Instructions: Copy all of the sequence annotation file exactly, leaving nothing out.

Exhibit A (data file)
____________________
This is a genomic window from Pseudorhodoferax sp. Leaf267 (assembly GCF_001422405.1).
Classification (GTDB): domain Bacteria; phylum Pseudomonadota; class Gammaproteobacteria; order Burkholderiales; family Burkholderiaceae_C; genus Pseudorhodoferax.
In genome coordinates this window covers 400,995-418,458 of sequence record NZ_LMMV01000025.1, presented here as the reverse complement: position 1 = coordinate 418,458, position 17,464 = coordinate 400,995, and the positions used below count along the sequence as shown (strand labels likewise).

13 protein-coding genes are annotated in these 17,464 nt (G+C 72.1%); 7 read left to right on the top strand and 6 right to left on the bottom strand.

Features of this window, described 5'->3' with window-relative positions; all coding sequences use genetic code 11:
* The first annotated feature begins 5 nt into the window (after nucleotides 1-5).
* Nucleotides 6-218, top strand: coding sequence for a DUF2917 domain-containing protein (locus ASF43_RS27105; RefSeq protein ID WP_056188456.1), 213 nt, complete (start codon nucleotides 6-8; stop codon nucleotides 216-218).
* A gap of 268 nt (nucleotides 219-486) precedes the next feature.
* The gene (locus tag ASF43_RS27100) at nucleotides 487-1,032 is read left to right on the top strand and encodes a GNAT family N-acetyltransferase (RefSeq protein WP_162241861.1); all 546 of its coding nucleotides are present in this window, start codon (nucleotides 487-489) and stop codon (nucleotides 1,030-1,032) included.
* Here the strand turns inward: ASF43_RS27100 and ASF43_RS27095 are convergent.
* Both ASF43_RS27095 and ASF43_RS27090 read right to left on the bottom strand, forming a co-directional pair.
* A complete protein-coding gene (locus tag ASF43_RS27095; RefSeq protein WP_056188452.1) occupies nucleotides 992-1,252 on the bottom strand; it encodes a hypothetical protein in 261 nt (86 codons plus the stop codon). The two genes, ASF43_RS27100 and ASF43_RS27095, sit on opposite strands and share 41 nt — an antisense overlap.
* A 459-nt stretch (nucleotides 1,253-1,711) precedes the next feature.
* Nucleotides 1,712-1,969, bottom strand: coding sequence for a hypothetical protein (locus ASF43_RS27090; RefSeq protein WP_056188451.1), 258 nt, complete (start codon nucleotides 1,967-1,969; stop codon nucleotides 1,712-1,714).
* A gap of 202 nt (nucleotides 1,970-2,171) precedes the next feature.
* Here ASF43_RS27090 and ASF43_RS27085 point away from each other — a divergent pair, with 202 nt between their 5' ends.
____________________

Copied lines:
This is a genomic window from Pseudorhodoferax sp. Leaf267 (assembly GCF_001422405.1).
Classification (GTDB): domain Bacteria; phylum Pseudomonadota; class Gammaproteobacteria; order Burkholderiales; family Burkholderiaceae_C; genus Pseudorhodoferax.
In genome coordinates this window covers 400,995-418,458 of sequence record NZ_LMMV01000025.1, presented here as the reverse complement: position 1 = coordinate 418,458, position 17,464 = coordinate 400,995, and the positions used below count along the sequence as shown (strand labels likewise).

13 protein-coding genes are annotated in these 17,464 nt (G+C 72.1%); 7 read left to right on the top strand and 6 right to left on the bottom strand.

Features of this window, described 5'->3' with window-relative positions; all coding sequences use genetic code 11:
* The first annotated feature begins 5 nt into the window (after nucleotides 1-5).
* Nucleotides 6-218, top strand: coding sequence for a DUF2917 domain-containing protein (locus ASF43_RS27105; RefSeq protein ID WP_056188456.1), 213 nt, complete (start codon nucleotides 6-8; stop codon nucleotides 216-218).
* A gap of 268 nt (nucleotides 219-486) precedes the next feature.
* The gene (locus tag ASF43_RS27100) at nucleotides 487-1,032 is read left to right on the top strand and encodes a GNAT family N-acetyltransferase (RefSeq protein WP_162241861.1); all 546 of its coding nucleotides are present in this window, start codon (nucleotides 487-489) and stop codon (nucleotides 1,030-1,032) included.
* Here the strand turns inward: ASF43_RS27100 and ASF43_RS27095 are convergent.
* Both ASF43_RS27095 and ASF43_RS27090 read right to left on the bottom strand, forming a co-directional pair.
* A complete protein-coding gene (locus tag ASF43_RS27095; RefSeq protein WP_056188452.1) occupies nucleotides 992-1,252 on the bottom strand; it encodes a hypothetical protein in 261 nt (86 codons plus the stop codon). The two genes, ASF43_RS27100 and ASF43_RS27095, sit on opposite strands and share 41 nt — an antisense overlap.
* A 459-nt stretch (nucleotides 1,253-1,711) precedes the next feature.
* Nucleotides 1,712-1,969, bottom strand: coding sequence for a hypothetical protein (locus ASF43_RS27090; RefSeq protein WP_056188451.1), 258 nt, complete (start codon nucleotides 1,967-1,969; stop codon nucleotides 1,712-1,714).
* A gap of 202 nt (nucleotides 1,970-2,171) precedes the next feature.
* Here ASF43_RS27090 and ASF43_RS27085 point away from each other — a divergent pair, with 202 nt between their 5' ends.